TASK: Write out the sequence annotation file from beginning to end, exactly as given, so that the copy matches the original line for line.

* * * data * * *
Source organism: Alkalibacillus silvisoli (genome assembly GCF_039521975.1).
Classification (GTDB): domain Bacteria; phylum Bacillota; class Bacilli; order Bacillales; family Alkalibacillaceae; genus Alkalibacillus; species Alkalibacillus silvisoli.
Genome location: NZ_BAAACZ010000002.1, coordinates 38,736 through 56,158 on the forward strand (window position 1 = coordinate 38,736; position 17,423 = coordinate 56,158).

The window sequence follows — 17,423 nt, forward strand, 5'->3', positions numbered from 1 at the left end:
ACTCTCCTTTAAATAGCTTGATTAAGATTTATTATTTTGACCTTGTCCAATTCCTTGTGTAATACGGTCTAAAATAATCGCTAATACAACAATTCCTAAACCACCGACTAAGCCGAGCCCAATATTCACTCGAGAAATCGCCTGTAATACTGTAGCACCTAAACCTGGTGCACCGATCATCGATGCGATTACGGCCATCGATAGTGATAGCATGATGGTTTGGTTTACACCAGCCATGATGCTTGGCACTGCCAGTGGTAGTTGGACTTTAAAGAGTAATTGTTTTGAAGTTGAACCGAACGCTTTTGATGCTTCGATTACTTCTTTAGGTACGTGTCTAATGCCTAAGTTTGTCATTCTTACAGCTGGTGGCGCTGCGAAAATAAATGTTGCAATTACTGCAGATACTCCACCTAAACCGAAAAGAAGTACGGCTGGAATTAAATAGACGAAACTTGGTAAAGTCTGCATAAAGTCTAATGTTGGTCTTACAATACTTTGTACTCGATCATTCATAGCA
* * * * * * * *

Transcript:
Source organism: Alkalibacillus silvisoli (genome assembly GCF_039521975.1).
Classification (GTDB): domain Bacteria; phylum Bacillota; class Bacilli; order Bacillales; family Alkalibacillaceae; genus Alkalibacillus; species Alkalibacillus silvisoli.
Genome location: NZ_BAAACZ010000002.1, coordinates 38,736 through 56,158 on the forward strand (window position 1 = coordinate 38,736; position 17,423 = coordinate 56,158).

The window sequence follows — 17,423 nt, forward strand, 5'->3', positions numbered from 1 at the left end:
ACTCTCCTTTAAATAGCTTGATTAAGATTTATTATTTTGACCTTGTCCAATTCCTTGTGTAATACGGTCTAAAATAATCGCTAATACAACAATTCCTAAACCACCGACTAAGCCGAGCCCAATATTCACTCGAGAAATCGCCTGTAATACTGTAGCACCTAAACCTGGTGCACCGATCATCGATGCGATTACGGCCATCGATAGTGATAGCATGATGGTTTGGTTTACACCAGCCATGATGCTTGGCACTGCCAGTGGTAGTTGGACTTTAAAGAGTAATTGTTTTGAAGTTGAACCGAACGCTTTTGATGCTTCGATTACTTCTTTAGGTACGTGTCTAATGCCTAAGTTTGTCATTCTTACAGCTGGTGGCGCTGCGAAAATAAATGTTGCAATTACTGCAGATACTCCACCTAAACCGAAAAGAAGTACGGCTGGAATTAAATAGACGAAACTTGGTAAAGTCTGCATAAAGTCTAATGTTGGTCTTACAATACTTTGTACTCGATCATTCATAGCA